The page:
EDITOR NOTE: The Fed has made it clear that it’s keeping a close watch on the labor market as an indicator to inform its easing policy, which is positive news for gold. As long as there are enough potential workers in the economy, the Fed reasons, there’s still room for inflation to rise, as companies can still hire without running the risk of wage inflation--the point beyond which a difficult-to-control inflationary feedback loop begins. For numerous reasons, many of them mentioned in the article below, the labor market isn’t tightening up. There’s still plenty of slack; around 8 million unemployed. This means the Fed’s interest rate suppression will likely extend for a prolonged period of time, driving inflation to greater heights, and driving gold and silver prices up with it. As gold and silver are starting to advance beyond their pullback levels, now’s the time to hedge the continuing inflationary surge with non-CUSIP gold and silver, while prices are still relatively discounted.
Gold may benefit from government money flooding households and people less willing to work – as evidenced by the low value of nonfarm payrolls.
According to the recent BLS Employment Situation Report, total nonfarm payrolls rose by 559,000 in May, following disappointing increases of 278,000 in April, as the chart below shows. What is disturbing here is that this time the U.S. economy also added significantly fewer jobs than expected – economists surveyed by MarketWatch forecasted 671,000 additions. Moreover, labor force participation and employment-population rates were little changed, remaining significantly below the pre-pandemic levels.
On the positive side, the unemployment rate edged down from 6.1% to 5.8%, as the chart above shows. However, even though the number of unemployed people fell considerably from its recent high in April 2020, it remains well above the level seen before the COVID-19 epidemic. In February 2020, 5.7 million Americans were without a job, while now it is 9.3 million. It means that the labor market is still far from recovery. Or, actually, given all the generous unemployment benefit supplements introduced during the pandemic, the new equilibrium unemployment rate may be simply higher than in the past.
Implications For Gold
Anyway, the new employment situation report is positive for the gold market. May nonfarm payrolls report is disappointingly weak and missed expectations for the second month in a row. It means that the April report wasn’t just an accident, and the U.S. labor market has to face some serious problems.
The sad truth is that Americans don’t want to work. Even the decline in the unemployment rate was caused to a large extent by the drop in the labor participation rate, as workers just left the labor market. This fact explains why employers report worker shortages despite an army of a few million unemployed people. According to the recent Fed’s Beige Book, many companies have difficulties finding new employees, so they had to boost their wages to attract candidates:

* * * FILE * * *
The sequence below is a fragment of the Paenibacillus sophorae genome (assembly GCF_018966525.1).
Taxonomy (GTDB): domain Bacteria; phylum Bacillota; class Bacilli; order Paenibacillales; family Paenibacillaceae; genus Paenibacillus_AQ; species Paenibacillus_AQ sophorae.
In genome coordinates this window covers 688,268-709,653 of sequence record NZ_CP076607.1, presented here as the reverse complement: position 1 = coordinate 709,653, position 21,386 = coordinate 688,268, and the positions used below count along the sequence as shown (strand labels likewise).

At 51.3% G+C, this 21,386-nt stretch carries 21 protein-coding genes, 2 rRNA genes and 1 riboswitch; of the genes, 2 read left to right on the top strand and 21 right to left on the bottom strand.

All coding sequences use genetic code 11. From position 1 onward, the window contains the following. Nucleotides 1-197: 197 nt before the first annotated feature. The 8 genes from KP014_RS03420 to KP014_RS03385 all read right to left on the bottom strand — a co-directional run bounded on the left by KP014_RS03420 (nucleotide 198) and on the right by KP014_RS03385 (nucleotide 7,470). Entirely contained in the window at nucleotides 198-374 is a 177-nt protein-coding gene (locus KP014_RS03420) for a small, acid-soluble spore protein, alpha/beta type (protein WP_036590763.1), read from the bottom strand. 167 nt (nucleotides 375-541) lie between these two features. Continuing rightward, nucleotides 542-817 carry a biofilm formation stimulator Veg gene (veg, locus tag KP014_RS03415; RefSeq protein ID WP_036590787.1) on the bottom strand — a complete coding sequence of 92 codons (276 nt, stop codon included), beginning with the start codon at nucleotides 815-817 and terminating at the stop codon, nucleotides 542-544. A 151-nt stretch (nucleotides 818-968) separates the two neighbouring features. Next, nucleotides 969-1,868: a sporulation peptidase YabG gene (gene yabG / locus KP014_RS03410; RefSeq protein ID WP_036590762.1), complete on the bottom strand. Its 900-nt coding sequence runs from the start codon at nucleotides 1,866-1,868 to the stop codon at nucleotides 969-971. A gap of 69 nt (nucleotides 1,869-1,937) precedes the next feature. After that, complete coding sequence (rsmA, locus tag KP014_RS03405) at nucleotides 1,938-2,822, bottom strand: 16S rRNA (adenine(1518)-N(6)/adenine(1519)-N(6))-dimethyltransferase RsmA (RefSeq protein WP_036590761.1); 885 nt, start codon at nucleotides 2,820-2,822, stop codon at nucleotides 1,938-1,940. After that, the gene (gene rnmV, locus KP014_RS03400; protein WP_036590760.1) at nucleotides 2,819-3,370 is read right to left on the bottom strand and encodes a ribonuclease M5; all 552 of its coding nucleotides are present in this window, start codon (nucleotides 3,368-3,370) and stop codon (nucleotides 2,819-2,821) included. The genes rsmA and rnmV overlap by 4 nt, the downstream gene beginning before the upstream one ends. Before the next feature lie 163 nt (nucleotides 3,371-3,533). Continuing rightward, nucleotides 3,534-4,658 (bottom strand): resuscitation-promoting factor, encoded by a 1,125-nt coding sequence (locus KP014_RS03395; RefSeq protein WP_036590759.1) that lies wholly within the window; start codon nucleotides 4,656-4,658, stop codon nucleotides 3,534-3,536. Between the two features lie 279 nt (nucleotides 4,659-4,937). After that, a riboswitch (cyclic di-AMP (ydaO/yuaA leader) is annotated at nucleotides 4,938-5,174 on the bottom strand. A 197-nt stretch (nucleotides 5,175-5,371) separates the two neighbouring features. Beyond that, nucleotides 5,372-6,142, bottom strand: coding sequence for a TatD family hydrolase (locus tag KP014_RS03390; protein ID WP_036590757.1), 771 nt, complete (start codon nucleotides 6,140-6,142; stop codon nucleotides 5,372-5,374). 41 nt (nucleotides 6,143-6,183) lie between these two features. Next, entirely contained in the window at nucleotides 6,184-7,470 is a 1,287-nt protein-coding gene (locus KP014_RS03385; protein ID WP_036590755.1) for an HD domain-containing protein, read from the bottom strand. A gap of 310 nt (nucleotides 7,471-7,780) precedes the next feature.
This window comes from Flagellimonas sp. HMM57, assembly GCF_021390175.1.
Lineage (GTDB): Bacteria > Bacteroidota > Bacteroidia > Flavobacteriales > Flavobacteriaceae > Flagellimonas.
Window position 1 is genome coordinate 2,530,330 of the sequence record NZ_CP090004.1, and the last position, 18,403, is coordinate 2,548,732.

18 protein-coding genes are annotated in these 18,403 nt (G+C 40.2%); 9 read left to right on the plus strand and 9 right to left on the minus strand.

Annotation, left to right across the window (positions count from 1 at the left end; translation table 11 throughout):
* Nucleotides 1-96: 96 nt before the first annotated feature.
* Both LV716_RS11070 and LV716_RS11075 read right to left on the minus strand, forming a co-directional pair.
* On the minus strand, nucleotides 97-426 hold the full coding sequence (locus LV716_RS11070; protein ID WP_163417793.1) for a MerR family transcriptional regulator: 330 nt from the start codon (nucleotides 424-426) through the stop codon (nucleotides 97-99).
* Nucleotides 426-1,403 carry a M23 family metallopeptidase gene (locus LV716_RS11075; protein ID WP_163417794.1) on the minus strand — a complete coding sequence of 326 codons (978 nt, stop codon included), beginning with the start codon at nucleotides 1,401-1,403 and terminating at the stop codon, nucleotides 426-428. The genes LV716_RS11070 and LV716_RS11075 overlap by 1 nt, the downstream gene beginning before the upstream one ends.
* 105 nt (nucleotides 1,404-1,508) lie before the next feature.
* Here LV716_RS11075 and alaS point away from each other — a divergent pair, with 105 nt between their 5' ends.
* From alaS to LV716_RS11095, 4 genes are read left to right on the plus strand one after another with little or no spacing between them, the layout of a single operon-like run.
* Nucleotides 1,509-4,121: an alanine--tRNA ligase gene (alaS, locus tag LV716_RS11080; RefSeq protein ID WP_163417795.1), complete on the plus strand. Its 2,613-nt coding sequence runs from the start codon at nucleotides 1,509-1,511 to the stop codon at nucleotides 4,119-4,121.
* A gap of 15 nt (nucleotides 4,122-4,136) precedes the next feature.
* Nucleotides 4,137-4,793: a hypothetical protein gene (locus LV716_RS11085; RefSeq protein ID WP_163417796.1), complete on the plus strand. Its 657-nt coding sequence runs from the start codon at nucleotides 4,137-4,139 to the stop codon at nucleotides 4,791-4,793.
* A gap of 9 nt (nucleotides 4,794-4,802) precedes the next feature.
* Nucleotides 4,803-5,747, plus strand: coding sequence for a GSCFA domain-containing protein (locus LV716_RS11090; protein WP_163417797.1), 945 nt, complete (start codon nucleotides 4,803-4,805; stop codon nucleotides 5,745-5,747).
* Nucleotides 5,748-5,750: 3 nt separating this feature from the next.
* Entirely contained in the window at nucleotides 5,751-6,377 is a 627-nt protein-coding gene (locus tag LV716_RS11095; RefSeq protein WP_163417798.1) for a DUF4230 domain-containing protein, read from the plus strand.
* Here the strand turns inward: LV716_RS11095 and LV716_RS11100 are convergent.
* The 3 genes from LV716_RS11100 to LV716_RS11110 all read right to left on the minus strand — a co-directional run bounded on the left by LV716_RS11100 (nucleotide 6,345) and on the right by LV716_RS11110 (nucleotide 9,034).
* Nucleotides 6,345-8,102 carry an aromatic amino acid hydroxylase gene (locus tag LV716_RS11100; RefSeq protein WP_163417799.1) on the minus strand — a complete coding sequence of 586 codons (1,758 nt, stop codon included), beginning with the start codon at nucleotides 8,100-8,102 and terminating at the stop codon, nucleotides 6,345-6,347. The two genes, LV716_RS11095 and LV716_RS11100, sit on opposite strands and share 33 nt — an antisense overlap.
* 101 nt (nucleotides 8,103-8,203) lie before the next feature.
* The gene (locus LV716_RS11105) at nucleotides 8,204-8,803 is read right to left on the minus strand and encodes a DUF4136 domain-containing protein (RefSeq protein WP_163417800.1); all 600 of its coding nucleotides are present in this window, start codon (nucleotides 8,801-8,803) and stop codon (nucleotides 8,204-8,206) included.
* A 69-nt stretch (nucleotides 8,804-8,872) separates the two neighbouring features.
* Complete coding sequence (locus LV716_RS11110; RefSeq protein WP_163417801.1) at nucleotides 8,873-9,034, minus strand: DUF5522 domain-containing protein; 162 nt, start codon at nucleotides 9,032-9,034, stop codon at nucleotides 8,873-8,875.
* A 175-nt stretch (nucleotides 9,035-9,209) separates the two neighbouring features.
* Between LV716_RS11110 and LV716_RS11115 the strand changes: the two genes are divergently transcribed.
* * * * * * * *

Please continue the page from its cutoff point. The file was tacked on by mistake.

It remained difficult for many firms to hire new workers, especially low-wage hourly workers, truck drivers, and skilled tradespeople (…) A growing number of firms offered signing bonuses and increased starting wages to attract and retain workers.
Even the BLS admitted that “rising demand for labor associated with the recovery from the pandemic may have put upward pressure on wages." Indeed, wage increases accelerated to 2% in May year-over-year, up from just 0.4% in the previous month. They could add to the inflationary pressure or reduce companies’ margins and investments, reducing the pace of real economic growth. So, the jump in wages seems to be good for gold. Hence, the yellow metal could continue its long-term upward trend after the recent pullback below $1,900 (see the chart below).
Additionally, disappointing employment situation news will postpone tapering of the Fed’s quantitative easing. The weak nonfarm payrolls report gives a strong hand to the doves within the FOMC who don’t want to even start talking about talking about tapering. Hence, the U.S. monetary policy should remain very dovish, with the real interest rates at ultra-low levels supporting gold prices. Indeed, the expected path of the federal funds rate, derived from the Fed Fund futures, has declined from the prior levels.
In other words, although May nonfarm payrolls report is an improvement when compared to April, the level of employment is still 7.6 million below its pre-pandemic peak. So, even if we see further improvement later this year (which is likely, as many states end the unemployment benefit supplements this month), it will take several more months to fully eliminate the slack in the labor market. The implication is clear: precious metals investors shouldn’t bet on a change in the Fed’s stance any time soon. And as the yellow metal is very sensitive to tapering fears, this is positive news for gold bulls.
Original post from Investing.com